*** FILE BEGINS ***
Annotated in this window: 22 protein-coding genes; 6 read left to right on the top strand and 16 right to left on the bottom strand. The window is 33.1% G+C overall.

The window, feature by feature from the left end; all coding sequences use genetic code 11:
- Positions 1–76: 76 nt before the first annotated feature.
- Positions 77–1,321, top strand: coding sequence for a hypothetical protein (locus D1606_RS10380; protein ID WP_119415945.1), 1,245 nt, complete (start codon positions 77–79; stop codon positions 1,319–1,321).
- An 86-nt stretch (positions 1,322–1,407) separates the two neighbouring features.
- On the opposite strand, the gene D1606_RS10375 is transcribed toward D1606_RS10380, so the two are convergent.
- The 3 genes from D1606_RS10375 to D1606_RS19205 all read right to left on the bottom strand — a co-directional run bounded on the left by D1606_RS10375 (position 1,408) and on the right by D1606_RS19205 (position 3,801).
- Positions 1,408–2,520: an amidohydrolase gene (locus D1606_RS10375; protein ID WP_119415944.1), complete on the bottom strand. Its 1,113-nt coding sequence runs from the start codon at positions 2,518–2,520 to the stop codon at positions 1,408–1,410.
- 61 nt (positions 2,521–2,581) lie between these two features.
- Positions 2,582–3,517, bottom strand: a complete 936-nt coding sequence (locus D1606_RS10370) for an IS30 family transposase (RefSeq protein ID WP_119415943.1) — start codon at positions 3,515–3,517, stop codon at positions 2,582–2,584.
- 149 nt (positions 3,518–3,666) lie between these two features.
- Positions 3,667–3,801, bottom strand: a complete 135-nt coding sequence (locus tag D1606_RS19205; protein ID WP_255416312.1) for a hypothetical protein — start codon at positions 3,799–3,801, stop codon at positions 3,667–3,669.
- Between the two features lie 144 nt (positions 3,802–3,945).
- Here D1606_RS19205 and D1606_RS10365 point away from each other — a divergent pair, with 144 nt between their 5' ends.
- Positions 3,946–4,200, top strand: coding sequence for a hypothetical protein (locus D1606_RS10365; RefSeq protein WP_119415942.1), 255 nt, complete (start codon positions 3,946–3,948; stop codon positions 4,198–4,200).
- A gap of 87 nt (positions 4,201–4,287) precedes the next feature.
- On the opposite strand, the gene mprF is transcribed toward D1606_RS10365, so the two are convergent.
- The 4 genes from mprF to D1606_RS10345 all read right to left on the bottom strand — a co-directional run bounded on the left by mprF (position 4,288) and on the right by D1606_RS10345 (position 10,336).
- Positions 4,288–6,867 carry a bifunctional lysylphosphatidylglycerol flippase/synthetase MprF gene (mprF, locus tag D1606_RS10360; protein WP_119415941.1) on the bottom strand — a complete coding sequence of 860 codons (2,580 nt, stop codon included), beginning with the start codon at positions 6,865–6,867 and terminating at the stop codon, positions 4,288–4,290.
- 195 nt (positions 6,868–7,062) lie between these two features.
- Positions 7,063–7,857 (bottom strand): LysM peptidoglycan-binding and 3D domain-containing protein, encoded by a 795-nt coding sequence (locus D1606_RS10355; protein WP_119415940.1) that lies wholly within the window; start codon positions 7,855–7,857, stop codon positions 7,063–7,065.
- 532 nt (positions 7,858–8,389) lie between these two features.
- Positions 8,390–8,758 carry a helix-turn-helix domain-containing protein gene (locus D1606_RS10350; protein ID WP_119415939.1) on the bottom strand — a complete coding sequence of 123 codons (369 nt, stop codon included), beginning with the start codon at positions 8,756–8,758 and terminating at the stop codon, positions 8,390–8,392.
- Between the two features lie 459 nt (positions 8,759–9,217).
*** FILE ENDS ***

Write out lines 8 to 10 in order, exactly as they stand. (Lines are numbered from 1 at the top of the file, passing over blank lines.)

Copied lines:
- Positions 1,408–2,520: an amidohydrolase gene (locus D1606_RS10375; protein ID WP_119415944.1), complete on the bottom strand. Its 1,113-nt coding sequence runs from the start codon at positions 2,518–2,520 to the stop codon at positions 1,408–1,410.
- 61 nt (positions 2,521–2,581) lie between these two features.
- Positions 2,582–3,517, bottom strand: a complete 936-nt coding sequence (locus D1606_RS10370) for an IS30 family transposase (RefSeq protein ID WP_119415943.1) — start codon at positions 3,515–3,517, stop codon at positions 2,582–2,584.